Tuberculosis: Disparities in Indigenous populations

Tuberculosis: Disparities in Indigenous populations
Published On: August 30th, 2018
Categories: Disease, News, Study
3.7 min read

Tuberculosis appears on the list of the world’s top 10 causes of death. Although the global incidence of tuberculosis is decreasing by 2% per year, this disease is still common in some Indigenous populations.

Tuberculosis is a bacterial infection that generally affects the lungs. Individuals can be infected with tuberculosis but show no signs of disease, a situation termed latent tuberculosis. Symptoms of tuberculosis are more likely to manifest in those who are in poor health or from low socioeconomic backgrounds – those who are least able to afford the healthcare costs associated with this disease.

The incidence of tuberculosis is higher in Indigenous populations

Tuberculosis has greatly impacted Indigenous populations throughout North America and Greenland. In the 1950s, notification rates ranged from 1500-2500 per 100,000 individuals. The advent of population-based intervention trials saw the annual notification rates drop by 15-20%. Yet, notification rates began to increase in the late 1980s in some Indigenous populations.

There is, therefore, some debate as to whether the original decline in notification rates was due to effective intervention strategies, or if overall improvements in health and socioeconomic backgrounds contributed to this, or both.

A Canadian team investigated this issue in six Indigenous populations: First Nations in Alberta, Alaska Native population, Cree population of Eeyou Istchee or Cree Territory of James Bay in Quebec, and the Inuits of Nunavut, the Inuits of Nunavik in North Quebec, and the Inuits of Greenland.

The team looked at 54-years worth of tuberculosis notification rates (1960-2014) for the six populations. They then examined whether three intervention strategies—the bacillus Calmette-Guerin (BCG) vaccination given to infants, chest radiography screening for active symptoms of tuberculosis, and latent tuberculosis testing and treatment—influenced these rates.

Intervention decreases the incidence of tuberculosis

The team’s findings, published in Lancet Public Health, showed that the incidence of tuberculosis decreased dramatically from 310-536 cases per 100,000 individuals to 62-90 per 100,000 in all six populations between 1960 and 1980.

Although several health and socioeconomic factors were considered, the team believe that this decrease was attributed to two of the three interventions – the BCG vaccination decreased the tuberculosis incidence by 11%, and latent tuberculosis testing and treatment decreased it by 10%. These interventions also helped to increase the overall life expectancy and decrease infant mortality in these populations.

A disparity in the incidence of tuberculosis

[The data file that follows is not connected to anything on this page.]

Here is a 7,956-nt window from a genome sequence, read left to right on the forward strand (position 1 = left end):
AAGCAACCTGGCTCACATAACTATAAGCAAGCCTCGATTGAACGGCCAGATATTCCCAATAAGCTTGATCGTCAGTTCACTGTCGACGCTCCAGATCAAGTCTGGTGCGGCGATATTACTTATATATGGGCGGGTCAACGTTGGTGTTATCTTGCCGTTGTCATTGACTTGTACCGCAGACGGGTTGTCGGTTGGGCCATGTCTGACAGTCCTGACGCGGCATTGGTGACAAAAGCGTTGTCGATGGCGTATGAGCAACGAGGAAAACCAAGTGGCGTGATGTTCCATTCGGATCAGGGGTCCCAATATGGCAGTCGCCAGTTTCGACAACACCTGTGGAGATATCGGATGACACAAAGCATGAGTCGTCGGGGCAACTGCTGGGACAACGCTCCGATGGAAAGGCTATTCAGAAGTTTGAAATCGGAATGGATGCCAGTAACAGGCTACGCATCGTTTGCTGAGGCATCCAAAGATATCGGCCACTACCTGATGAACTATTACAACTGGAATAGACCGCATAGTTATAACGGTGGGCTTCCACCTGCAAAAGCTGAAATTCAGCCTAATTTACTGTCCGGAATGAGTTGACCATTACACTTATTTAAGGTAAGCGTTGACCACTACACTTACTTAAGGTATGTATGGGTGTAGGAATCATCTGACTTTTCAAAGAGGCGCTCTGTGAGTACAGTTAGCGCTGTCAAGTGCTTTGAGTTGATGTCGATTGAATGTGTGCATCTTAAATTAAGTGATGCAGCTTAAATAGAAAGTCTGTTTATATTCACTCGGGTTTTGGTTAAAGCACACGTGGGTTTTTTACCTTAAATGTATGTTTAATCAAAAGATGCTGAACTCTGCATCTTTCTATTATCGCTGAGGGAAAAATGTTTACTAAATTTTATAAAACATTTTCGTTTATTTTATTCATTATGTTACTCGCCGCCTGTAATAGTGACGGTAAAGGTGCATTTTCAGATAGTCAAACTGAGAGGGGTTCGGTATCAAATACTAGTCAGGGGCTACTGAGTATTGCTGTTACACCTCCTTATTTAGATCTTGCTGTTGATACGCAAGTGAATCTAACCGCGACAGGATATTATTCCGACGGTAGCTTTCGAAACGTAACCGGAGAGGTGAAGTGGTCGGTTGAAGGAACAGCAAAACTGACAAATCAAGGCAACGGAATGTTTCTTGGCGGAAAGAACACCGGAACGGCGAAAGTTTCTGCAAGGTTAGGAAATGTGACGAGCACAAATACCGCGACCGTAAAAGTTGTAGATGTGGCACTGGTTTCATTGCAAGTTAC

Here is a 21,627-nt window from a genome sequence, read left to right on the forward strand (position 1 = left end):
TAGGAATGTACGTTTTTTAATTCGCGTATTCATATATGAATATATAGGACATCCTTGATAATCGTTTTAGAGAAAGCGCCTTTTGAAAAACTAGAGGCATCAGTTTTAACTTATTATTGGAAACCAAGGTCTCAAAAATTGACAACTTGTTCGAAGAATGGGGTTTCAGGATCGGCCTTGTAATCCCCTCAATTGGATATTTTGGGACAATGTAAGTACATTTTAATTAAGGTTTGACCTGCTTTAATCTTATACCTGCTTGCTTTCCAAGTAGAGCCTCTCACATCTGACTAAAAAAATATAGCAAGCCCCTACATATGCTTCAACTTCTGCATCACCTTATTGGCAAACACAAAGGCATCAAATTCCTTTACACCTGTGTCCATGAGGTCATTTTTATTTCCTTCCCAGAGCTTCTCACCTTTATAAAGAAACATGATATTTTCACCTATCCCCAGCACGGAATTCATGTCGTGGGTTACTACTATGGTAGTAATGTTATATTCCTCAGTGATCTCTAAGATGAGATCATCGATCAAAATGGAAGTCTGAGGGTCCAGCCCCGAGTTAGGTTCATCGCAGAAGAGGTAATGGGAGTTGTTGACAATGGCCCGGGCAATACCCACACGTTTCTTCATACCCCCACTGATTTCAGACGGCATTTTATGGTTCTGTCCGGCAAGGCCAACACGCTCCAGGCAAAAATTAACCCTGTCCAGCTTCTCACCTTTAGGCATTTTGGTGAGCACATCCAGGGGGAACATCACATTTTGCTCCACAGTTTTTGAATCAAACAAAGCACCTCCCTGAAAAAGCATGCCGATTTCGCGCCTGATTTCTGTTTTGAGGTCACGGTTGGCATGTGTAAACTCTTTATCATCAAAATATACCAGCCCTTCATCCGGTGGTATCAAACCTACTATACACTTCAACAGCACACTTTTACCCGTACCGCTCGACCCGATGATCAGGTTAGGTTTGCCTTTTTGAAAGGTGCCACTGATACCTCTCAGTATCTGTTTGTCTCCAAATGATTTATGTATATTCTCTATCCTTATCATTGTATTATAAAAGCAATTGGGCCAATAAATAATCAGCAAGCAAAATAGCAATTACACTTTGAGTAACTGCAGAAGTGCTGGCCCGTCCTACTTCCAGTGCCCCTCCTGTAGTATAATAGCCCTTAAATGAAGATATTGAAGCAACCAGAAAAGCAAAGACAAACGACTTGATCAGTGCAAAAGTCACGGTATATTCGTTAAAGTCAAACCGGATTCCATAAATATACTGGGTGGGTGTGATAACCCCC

This trend continued in three Indigenous populations – the First Nations, Alaska Native, and Cree populations – with the incidence of tuberculosis plummeting to 18 per 100,000 individuals in 2014. This mirrored the trend observed in the general Canadian population, although the numbers were much lower. Yet, despite overall improvements in general health and socioeconomic factors for all six populations during this time period, there was a resurgence of tuberculosis in the three Inuit populations, with the incidence increasing to 157 per 100,000 individuals by 2014.

The team believe that significant disparities between the six Indigenous populations contributed to this finding. The three populations in which tuberculosis continually decreased were less likely to be smokers, had higher education levels and were more likely to have diabetes and obesity.

Tuberculosis interventions discontinued prematurely

The intervention strategies were readily accepted by a large proportion of the Indigenous populations, hence the rapid decrease in notification rates. It is likely that these interventions were discontinued based on the successful decrease in notification rates, although there were no records behind these decisions. The authors speculate that the resurgence of tuberculosis in the Inuit populations may be associated with the premature discontinuation of these programs.

Effective and Acceptable Programs are required

This study was subject to inconsistencies in data collection and diagnosis of tuberculosis over the 54-year period. Despite these limitations, the team clearly demonstrated that intervention strategies to prevent tuberculosis worked in the six Indigenous populations studied. However, the resurgence of tuberculosis in a subset of these populations indicates that longer-running intervention strategies must be re-implemented. These must be cost efficient, effective, and readily accepted by the target population if they are to contribute to the World Health Organization’s aim to eliminate tuberculosis by 2035.

Written by Natasha Tetlow, PhD


  1. Dehghani K, et al. Determinants of tuberculosis trends in six Indigenous populations of the USA, Canada, and Greenland from 1960 to 2014: a population-based study. Lancet Public Health. 2018. 3: e0133-42. S2468-2667(18)30002-1.
  2. World Health Organization. Tuberculosis Fact Sheet. Published 16 February 2018. Available at:


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